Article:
Charlotte Dumas travels the world making evocative formal portraits of animals. She typically works in series, portraying animals characterized by their utility, social function, or by the way they relate to people. Anima, her first one-person museum exhibition in the United States, features a newly commissioned series of portraits centered on the majestic burial horses of Arlington National Cemetery. These Army horses, which belong to the Old Guard—the 3rd Infantry Regiment—carry soldiers to their final resting place in traditional military funerals. Between 2010 and 2012, Dumas photographed them in their stables and at work.
The exhibition also includes three earlier bodies of work that explore the inner lives of animals. Reverie (2005) depicts gray wolves, alone and in packs, in forested nature preserves in Sweden, Norway, and the United States. Palermo 7 (2006) is a series of close-up portraits showing racehorses, their heads tethered in place, in their hippodrome stalls in Italy and France. Heart Shaped Hole (2008) depicts stray dogs, adapting in different ways to the privation they experience on the streets of Palermo.
Dumas draws inspiration from classical portrait painting of the 17th-century Dutch Golden Age to explore the relationship between her subjects and their environment. She often presents her subjects as heroic, engaged in a struggle of sorts: against their marginalization or confinement, and against the encroachment—spatial and psychological—of people. Her portraits make us more conscious of how we look at animals in our everyday lives and provoke us to examine our own role in their stories. "The bond between mankind and animals, and the extensive history that it accompanies, is my great interest," says the artist. "I investigate how we tend to use and regard animals for our own purposes, both literally and symbolically—and the characteristics that we like to take to heart from them, and the ones we attribute to them."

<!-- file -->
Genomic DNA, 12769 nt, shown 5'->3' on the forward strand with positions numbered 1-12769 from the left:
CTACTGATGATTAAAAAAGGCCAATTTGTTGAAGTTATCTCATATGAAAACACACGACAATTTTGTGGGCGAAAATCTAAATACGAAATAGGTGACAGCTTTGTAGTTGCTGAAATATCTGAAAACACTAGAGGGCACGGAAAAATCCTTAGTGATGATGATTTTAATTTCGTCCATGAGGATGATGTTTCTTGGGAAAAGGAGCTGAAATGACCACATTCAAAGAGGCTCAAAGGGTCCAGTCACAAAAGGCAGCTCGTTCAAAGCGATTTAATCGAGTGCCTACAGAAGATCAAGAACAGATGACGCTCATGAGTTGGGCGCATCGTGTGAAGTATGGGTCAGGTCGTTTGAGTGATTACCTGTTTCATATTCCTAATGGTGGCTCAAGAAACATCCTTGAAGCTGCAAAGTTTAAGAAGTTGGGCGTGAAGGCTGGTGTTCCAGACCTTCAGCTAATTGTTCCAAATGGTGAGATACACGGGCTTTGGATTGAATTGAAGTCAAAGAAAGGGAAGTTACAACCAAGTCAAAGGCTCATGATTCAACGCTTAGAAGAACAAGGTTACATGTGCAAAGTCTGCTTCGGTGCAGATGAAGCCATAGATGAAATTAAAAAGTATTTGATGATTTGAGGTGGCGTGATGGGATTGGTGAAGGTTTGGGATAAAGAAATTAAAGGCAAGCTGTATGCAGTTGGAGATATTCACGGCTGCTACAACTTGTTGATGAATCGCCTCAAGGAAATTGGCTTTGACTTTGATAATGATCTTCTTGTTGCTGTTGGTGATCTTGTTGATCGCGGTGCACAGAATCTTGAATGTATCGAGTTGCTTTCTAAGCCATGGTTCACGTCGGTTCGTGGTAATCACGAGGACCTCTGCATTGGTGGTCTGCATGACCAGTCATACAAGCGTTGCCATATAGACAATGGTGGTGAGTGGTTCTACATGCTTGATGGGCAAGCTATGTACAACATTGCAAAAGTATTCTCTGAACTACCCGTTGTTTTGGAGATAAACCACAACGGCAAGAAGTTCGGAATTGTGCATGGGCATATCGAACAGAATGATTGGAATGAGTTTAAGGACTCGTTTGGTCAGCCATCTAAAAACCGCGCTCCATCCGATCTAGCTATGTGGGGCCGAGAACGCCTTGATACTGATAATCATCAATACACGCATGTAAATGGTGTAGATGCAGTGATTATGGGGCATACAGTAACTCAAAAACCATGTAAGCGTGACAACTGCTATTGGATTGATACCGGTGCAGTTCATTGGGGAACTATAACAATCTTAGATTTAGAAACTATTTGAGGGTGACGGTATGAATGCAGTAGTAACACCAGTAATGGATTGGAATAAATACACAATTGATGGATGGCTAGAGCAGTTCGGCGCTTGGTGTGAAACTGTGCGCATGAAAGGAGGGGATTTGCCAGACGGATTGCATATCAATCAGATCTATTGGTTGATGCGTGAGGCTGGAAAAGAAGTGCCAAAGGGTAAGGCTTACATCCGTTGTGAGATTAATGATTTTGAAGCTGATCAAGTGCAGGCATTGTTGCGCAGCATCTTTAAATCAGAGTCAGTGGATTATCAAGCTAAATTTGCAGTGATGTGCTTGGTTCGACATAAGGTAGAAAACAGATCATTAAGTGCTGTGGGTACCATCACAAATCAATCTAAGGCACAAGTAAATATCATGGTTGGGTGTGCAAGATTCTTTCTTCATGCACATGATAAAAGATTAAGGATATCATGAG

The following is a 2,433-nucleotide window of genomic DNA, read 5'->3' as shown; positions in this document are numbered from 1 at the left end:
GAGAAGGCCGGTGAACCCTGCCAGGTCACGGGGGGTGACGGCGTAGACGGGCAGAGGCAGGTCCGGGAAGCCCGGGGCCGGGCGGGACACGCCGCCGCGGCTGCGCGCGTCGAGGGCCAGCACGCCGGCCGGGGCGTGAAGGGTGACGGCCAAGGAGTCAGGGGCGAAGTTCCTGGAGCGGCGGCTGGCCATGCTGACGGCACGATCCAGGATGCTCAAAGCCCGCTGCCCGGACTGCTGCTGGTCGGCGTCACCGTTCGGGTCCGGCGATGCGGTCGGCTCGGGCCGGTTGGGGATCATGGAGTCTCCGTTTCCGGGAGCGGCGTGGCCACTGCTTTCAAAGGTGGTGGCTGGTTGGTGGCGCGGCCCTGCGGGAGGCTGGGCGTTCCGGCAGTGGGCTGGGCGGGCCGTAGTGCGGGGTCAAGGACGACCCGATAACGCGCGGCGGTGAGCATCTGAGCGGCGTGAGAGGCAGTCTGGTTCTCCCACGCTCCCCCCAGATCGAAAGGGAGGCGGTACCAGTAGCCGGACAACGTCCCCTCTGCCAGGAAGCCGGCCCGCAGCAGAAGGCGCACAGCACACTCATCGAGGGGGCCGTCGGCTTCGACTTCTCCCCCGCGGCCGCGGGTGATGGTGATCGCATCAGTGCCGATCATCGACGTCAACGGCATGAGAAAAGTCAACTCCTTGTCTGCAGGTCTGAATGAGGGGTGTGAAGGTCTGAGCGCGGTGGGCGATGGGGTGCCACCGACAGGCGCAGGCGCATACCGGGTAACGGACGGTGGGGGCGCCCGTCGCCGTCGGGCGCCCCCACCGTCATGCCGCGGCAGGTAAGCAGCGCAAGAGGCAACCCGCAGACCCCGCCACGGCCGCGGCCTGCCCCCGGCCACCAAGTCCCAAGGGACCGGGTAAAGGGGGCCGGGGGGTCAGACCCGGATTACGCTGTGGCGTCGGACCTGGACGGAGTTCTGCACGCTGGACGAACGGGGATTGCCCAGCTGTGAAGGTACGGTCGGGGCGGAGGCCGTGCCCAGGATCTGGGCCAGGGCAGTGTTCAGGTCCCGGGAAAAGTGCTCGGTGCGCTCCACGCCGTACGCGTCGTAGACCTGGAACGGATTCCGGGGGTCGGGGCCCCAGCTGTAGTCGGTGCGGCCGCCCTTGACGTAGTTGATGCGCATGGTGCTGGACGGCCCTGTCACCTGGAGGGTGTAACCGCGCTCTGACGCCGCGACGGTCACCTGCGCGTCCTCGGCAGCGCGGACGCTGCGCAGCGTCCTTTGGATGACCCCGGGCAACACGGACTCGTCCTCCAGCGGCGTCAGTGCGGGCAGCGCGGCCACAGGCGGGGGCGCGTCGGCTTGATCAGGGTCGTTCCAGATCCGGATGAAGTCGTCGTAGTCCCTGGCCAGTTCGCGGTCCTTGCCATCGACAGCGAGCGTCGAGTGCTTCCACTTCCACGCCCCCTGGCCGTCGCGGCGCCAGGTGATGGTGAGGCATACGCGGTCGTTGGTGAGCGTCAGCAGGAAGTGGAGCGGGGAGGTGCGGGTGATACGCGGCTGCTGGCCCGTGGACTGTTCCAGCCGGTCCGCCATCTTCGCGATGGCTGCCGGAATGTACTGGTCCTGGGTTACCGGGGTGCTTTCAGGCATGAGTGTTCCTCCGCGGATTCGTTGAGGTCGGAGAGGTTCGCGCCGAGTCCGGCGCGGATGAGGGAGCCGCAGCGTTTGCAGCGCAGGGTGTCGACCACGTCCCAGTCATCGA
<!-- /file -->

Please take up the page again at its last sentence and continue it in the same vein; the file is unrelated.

Charlotte Dumas was born in Vlaardingen, the Netherlands, in 1977. She graduated from the Gerrit Rietveld Academie in Amsterdam in 2000 and continued her education at the Rijksakademie from 2001 to 02. Her work has been included in many group exhibitions and in solo shows in the Netherlands, Italy, France, and the United States. Dumas has published several books, each dedicated to a single portrait series. Her most recent book, Retrieved (2011), which received widespread acclaim, focuses on the surviving search and rescue dogs that assisted recovery operations following 9/11. Charlotte Dumas lives and works in both Amsterdam and New York City. She is represented by Julie Saul Gallery in New York and by Galerie Paul Andriesse in Amsterdam.
Charlotte Dumas: Anima is organized by the Corcoran Gallery of Art and made possible through the support of the Mondriaan Foundation and Netherlands Cultural Services.
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